A Young Folks' History of the Church of Jesus Christ of Latter-day Saints eBook

This eBook from the Gutenberg Project consists of approximately 143 pages of information about A Young Folks' History of the Church of Jesus Christ of Latter-day Saints.

June 26, 1858, “Johnston’s Army,” marched through Salt Lake City.  All day long the troops and trains passed through the city.  The only sounds heard was the noise made by the horses’ hoofs and the roll of the wagons.  The city seemed as if dead.  Hardly a person was seen on the streets.  Quietly and orderly the soldiers marched on.  Colonel Cooke, once the commander of the Mormon Battalion, bared his head as he rode through the streets in honor of the brave “Mormon” boys who had marched under his command.

The army camped that night across the Jordan, and then continued its march to Cedar Valley, thirty-six miles south of the city.  About two years later, the soldiers went back to the east where they took part in the great Civil War.  The commander, Albert Sidney Johnston, fought on the side of the south, and fell in the great battle of Shiloh.

The Saints returned to their homes in July, 1858.  Thus again, the Lord preserved his people, and protected them from their enemies.

Topics.—­1.  The mission of Colonel Kane. 2.  Governor Cumming installed. 3.  Meeting with peace commissioners. 4.  The move south. 5.  The entrance of the army.

Questions and Review.—­1.  What did Colonel Kane do at Washington? 2.  What was his mission to Utah? 3.  Where was the army camped? 4.  Who was Governor Cumming? 5.  What did Colonel Kane get the governor to do? 6.  What did the governor find in Salt Lake City? 7.  Why did the Saints move south? 8.  What did they propose doing if the army came to harm them? 9.  What were Governor Cumming’s feelings? 10.  Tell about the meeting with the peace commissioners. 11.  Describe the march of the army through Salt Lake City. 12.  Where did the soldiers camp? 13.  When did they leave Utah, and where did they go?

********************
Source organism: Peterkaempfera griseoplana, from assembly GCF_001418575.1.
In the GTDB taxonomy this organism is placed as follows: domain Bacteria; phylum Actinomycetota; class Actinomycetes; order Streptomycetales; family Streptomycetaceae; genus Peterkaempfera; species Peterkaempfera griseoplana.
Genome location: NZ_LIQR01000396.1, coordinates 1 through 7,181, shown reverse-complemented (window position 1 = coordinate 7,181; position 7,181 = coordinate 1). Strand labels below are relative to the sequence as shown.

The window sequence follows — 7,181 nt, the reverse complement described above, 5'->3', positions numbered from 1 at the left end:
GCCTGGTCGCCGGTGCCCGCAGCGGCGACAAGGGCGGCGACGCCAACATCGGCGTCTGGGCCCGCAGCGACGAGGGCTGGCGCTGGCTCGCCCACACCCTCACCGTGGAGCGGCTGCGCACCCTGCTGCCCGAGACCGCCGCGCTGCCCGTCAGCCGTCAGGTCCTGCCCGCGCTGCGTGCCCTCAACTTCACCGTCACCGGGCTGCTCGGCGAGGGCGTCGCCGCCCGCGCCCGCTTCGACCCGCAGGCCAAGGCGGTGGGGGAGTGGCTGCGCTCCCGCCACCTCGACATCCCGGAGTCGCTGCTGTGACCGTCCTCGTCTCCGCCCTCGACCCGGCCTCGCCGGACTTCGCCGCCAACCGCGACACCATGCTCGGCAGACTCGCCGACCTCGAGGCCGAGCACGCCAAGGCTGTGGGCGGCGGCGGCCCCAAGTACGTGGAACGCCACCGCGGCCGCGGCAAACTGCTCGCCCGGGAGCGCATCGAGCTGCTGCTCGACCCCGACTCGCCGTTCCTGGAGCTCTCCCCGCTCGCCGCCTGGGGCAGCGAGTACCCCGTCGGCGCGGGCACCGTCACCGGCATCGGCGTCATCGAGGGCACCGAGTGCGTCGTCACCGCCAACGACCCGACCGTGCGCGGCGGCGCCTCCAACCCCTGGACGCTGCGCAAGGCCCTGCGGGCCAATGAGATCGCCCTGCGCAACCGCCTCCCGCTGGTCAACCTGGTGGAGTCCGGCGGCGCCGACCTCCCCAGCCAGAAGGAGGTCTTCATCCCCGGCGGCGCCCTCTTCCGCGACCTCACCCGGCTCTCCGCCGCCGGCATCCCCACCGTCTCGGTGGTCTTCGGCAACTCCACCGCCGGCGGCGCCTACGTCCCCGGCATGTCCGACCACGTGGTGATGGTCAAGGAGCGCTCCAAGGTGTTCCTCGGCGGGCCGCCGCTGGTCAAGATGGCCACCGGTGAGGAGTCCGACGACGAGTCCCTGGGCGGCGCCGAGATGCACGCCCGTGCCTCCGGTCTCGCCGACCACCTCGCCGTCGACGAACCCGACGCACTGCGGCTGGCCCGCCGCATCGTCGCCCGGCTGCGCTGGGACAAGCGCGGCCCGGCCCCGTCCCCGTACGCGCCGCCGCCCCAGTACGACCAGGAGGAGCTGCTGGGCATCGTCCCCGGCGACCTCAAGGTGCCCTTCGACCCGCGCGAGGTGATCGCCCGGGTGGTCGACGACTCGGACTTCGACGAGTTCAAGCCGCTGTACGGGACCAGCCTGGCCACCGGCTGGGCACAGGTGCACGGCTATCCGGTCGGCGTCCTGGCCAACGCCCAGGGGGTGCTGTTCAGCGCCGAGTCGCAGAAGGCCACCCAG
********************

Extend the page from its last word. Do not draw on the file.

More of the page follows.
CHAPTER XXXIV.

PROSPERITY.

The action of the “Mormons” in again leaving the homes they had newly made in the wilderness of the West, called the whole world’s attention to them.  Many honest people began to see what a mistake it had been to send armed soldiers against an innocent people.

When the army was withdrawn, peace once more prevailed, and the Church was again busy preaching the Gospel to the world and gathering the honest from the nations.  Many missionaries were sent out and new fields were opened.

From Europe the Saints came by the thousands.  Sometimes a whole ship would be engaged to take a company of Saints across the ocean, in charge of one of the Apostles or some leading elder.  From the sea, they would travel in train loads to the end of the railroad, where companies of teams and wagons would take them the remainder of the journey to Utah.

Now came the telegraph line westward.  October 17, 1861, it was completed to Salt Lake City, and the next day President Young sent the first message east.  At this time the war between the north and the south was beginning, and in this first telegram President Young said that Utah had not seceded, but was firm for the Union.

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A Young Folks' History of the Church of Jesus Christ of Latter-day Saints from Project Gutenberg. Public domain.
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